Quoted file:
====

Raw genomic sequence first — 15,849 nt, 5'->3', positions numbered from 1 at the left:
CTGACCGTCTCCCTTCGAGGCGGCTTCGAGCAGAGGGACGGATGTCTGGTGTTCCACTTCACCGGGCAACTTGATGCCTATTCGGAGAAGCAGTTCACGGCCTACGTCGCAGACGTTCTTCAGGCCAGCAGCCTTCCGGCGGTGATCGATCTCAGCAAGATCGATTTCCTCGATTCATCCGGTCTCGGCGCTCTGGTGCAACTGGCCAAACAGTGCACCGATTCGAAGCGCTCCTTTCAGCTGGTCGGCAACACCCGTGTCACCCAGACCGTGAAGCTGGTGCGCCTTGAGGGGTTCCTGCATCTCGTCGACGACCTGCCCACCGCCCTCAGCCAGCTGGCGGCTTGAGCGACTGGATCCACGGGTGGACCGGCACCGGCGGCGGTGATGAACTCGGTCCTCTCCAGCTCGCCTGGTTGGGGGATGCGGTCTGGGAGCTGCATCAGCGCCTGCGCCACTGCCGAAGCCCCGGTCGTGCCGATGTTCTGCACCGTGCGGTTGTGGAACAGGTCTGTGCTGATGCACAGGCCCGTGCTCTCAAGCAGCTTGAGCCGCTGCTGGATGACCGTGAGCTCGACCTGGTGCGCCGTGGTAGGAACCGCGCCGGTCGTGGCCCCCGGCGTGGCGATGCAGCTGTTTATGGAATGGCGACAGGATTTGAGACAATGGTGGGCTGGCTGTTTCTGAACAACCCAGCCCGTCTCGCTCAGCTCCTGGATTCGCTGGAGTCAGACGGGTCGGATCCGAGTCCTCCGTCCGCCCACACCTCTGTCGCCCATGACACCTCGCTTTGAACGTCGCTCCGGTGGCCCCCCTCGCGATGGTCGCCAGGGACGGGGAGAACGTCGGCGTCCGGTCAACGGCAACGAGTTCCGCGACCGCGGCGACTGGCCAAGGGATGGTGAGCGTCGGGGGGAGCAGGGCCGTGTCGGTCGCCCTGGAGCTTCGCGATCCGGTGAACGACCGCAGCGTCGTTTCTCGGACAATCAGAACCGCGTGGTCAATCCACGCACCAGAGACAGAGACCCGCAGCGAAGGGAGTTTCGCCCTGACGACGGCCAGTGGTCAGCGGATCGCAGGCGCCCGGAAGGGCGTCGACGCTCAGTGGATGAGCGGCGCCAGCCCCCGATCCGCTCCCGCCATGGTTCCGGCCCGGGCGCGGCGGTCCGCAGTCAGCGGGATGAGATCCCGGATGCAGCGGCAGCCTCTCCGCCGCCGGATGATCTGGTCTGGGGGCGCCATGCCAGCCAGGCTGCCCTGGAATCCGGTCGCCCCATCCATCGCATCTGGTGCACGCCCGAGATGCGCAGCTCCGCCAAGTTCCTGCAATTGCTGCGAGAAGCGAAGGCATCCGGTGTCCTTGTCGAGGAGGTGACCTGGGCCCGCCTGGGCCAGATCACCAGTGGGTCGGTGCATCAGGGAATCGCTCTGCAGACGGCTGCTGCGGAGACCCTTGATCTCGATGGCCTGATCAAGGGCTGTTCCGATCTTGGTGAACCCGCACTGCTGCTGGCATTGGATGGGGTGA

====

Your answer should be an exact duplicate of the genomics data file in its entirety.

Raw genomic sequence first — 15,849 nt, 5'->3', positions numbered from 1 at the left:
CTGACCGTCTCCCTTCGAGGCGGCTTCGAGCAGAGGGACGGATGTCTGGTGTTCCACTTCACCGGGCAACTTGATGCCTATTCGGAGAAGCAGTTCACGGCCTACGTCGCAGACGTTCTTCAGGCCAGCAGCCTTCCGGCGGTGATCGATCTCAGCAAGATCGATTTCCTCGATTCATCCGGTCTCGGCGCTCTGGTGCAACTGGCCAAACAGTGCACCGATTCGAAGCGCTCCTTTCAGCTGGTCGGCAACACCCGTGTCACCCAGACCGTGAAGCTGGTGCGCCTTGAGGGGTTCCTGCATCTCGTCGACGACCTGCCCACCGCCCTCAGCCAGCTGGCGGCTTGAGCGACTGGATCCACGGGTGGACCGGCACCGGCGGCGGTGATGAACTCGGTCCTCTCCAGCTCGCCTGGTTGGGGGATGCGGTCTGGGAGCTGCATCAGCGCCTGCGCCACTGCCGAAGCCCCGGTCGTGCCGATGTTCTGCACCGTGCGGTTGTGGAACAGGTCTGTGCTGATGCACAGGCCCGTGCTCTCAAGCAGCTTGAGCCGCTGCTGGATGACCGTGAGCTCGACCTGGTGCGCCGTGGTAGGAACCGCGCCGGTCGTGGCCCCCGGCGTGGCGATGCAGCTGTTTATGGAATGGCGACAGGATTTGAGACAATGGTGGGCTGGCTGTTTCTGAACAACCCAGCCCGTCTCGCTCAGCTCCTGGATTCGCTGGAGTCAGACGGGTCGGATCCGAGTCCTCCGTCCGCCCACACCTCTGTCGCCCATGACACCTCGCTTTGAACGTCGCTCCGGTGGCCCCCCTCGCGATGGTCGCCAGGGACGGGGAGAACGTCGGCGTCCGGTCAACGGCAACGAGTTCCGCGACCGCGGCGACTGGCCAAGGGATGGTGAGCGTCGGGGGGAGCAGGGCCGTGTCGGTCGCCCTGGAGCTTCGCGATCCGGTGAACGACCGCAGCGTCGTTTCTCGGACAATCAGAACCGCGTGGTCAATCCACGCACCAGAGACAGAGACCCGCAGCGAAGGGAGTTTCGCCCTGACGACGGCCAGTGGTCAGCGGATCGCAGGCGCCCGGAAGGGCGTCGACGCTCAGTGGATGAGCGGCGCCAGCCCCCGATCCGCTCCCGCCATGGTTCCGGCCCGGGCGCGGCGGTCCGCAGTCAGCGGGATGAGATCCCGGATGCAGCGGCAGCCTCTCCGCCGCCGGATGATCTGGTCTGGGGGCGCCATGCCAGCCAGGCTGCCCTGGAATCCGGTCGCCCCATCCATCGCATCTGGTGCACGCCCGAGATGCGCAGCTCCGCCAAGTTCCTGCAATTGCTGCGAGAAGCGAAGGCATCCGGTGTCCTTGTCGAGGAGGTGACCTGGGCCCGCCTGGGCCAGATCACCAGTGGGTCGGTGCATCAGGGAATCGCTCTGCAGACGGCTGCTGCGGAGACCCTTGATCTCGATGGCCTGATCAAGGGCTGTTCCGATCTTGGTGAACCCGCACTGCTGCTGGCATTGGATGGGGTGA